Information space

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Information space is the set of concepts and relations among them held by an information system;[1] it describes the range of possible values or meanings an entity can have under the given rules and circumstances.

An information space is a type of information design in which representations of information objects are situated in a principled space. In a principled space location and direction have meaning, so that mapping and navigation become possible.

— MIT Artificial Intelligence Laboratory[2]

Information spaces surround us. When we retrieve a file from our computer, we are browsing through an information space; when we use a search engine we are sifting through an information space; and when we visit a website we are moving through yet another information space.

— Jason Withrow[3]

Another definition (idealistic) is that the information space are the total results of the semantic activity of the humanity, "the world of names and titles", conjugated to the ontological world. Being a primary concept, the information space cannot be precisely defined and is set as a dialectical opposition to the material, physical, object space.[4]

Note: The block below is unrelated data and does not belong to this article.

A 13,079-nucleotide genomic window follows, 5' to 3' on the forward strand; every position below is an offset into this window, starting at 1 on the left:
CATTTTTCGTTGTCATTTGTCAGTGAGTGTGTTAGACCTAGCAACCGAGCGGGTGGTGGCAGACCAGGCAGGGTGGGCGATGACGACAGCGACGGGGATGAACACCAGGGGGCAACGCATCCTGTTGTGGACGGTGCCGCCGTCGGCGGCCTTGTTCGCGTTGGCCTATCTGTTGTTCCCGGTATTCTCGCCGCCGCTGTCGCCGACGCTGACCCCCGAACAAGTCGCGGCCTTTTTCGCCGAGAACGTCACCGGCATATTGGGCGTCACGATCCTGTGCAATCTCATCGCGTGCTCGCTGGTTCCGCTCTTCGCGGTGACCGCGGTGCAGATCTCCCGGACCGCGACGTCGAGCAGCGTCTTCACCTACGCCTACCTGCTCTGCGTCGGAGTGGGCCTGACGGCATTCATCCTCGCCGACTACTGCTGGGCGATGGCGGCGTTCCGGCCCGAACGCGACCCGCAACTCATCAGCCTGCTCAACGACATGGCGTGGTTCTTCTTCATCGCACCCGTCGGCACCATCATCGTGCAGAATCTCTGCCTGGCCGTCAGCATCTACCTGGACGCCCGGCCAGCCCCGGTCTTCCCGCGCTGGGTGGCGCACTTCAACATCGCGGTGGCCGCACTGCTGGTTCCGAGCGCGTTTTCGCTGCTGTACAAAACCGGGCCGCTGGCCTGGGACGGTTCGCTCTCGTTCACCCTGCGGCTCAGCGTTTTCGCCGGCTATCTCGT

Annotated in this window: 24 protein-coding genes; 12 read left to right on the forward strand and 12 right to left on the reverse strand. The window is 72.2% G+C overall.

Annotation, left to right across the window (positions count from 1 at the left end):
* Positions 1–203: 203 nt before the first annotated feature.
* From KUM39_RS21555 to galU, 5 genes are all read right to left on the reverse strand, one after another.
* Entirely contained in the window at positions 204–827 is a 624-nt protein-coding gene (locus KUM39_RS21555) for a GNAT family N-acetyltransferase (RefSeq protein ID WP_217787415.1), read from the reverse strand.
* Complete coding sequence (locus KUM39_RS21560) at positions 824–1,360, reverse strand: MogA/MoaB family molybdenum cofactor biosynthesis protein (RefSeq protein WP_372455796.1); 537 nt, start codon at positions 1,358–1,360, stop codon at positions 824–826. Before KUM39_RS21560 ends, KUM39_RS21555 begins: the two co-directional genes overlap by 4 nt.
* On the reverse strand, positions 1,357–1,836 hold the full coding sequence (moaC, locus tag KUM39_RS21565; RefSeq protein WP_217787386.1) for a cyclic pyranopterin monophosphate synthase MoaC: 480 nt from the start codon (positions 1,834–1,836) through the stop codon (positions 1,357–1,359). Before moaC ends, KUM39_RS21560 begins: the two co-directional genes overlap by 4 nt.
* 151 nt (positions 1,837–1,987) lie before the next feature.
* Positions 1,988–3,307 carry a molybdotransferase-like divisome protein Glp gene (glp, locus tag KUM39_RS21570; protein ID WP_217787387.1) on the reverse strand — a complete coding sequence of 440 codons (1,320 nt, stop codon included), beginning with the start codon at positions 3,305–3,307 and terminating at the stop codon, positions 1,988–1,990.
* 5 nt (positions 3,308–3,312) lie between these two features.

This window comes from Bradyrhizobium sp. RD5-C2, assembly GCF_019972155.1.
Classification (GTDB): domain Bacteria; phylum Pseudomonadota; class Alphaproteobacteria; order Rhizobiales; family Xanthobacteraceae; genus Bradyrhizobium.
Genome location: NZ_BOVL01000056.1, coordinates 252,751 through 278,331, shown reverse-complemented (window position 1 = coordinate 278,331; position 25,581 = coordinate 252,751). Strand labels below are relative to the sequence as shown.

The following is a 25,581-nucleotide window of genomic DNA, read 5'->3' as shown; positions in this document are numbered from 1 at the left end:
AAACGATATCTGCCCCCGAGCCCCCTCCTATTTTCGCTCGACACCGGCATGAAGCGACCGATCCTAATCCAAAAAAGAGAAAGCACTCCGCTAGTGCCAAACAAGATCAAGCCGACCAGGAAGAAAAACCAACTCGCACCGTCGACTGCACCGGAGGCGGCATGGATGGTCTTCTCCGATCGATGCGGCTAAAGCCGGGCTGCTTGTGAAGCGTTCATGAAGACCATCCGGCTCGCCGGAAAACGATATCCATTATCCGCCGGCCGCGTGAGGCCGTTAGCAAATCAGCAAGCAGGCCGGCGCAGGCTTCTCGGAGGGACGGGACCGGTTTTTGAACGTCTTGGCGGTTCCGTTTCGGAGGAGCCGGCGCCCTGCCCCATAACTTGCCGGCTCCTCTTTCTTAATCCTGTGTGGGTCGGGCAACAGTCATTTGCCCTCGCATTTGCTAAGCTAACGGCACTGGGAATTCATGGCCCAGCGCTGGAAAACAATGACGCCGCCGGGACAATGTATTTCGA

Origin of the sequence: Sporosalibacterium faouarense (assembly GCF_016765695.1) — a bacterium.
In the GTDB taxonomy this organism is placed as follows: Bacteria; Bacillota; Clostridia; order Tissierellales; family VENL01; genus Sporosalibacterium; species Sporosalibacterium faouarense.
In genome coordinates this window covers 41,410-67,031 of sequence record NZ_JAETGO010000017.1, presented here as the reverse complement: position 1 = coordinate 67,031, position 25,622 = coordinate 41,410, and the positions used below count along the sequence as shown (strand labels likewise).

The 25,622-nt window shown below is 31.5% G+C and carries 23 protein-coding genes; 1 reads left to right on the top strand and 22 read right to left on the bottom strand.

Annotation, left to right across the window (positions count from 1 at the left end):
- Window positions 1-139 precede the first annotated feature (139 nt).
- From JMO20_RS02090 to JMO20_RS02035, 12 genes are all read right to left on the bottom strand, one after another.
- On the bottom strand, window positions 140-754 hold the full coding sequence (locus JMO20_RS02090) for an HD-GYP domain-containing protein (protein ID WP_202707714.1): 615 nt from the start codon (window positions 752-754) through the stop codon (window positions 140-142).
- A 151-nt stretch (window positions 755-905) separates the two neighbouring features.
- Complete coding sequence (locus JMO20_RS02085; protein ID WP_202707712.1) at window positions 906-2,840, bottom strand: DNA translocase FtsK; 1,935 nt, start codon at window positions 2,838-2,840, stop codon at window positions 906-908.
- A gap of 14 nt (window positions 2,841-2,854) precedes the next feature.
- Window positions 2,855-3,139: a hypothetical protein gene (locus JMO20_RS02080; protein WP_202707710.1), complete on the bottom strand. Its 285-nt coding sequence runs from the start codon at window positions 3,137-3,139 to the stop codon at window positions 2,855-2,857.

Max H. Boisot, also writes a book on Information Space: A framework for learning in organizations, institutions and culture. In his book, Boisot (1995, p. 5) [5] describes information space as a conceptual framework or tool for studying how knowledge and information are codified, abstracted and diffused through a social system.

See also[edit]

References[edit]

  1. ^ Gregory Newby, Metric Multidimensional Information Space, Text Retrieval Conference, 4 November 1996
  2. ^ MIT Artificial Intelligence Laboratory, The JAIR Information Space, MIT Artificial Intelligence Laboratory, 10 June 1998
  3. ^ Jason Withrow, Site Diagrams: Mapping an Information Space, Washtenaw Community College, 30 August 2004
  4. ^ Sergei Pereslegin, Elena Pereslegina, What is enough for Herodotus..., Russian archipelago, 2001 (in Russian)
  5. ^ Boisot, M. H. Information Space: A framework for learning in organizations, institutions and culture. Routledge: London, 1995.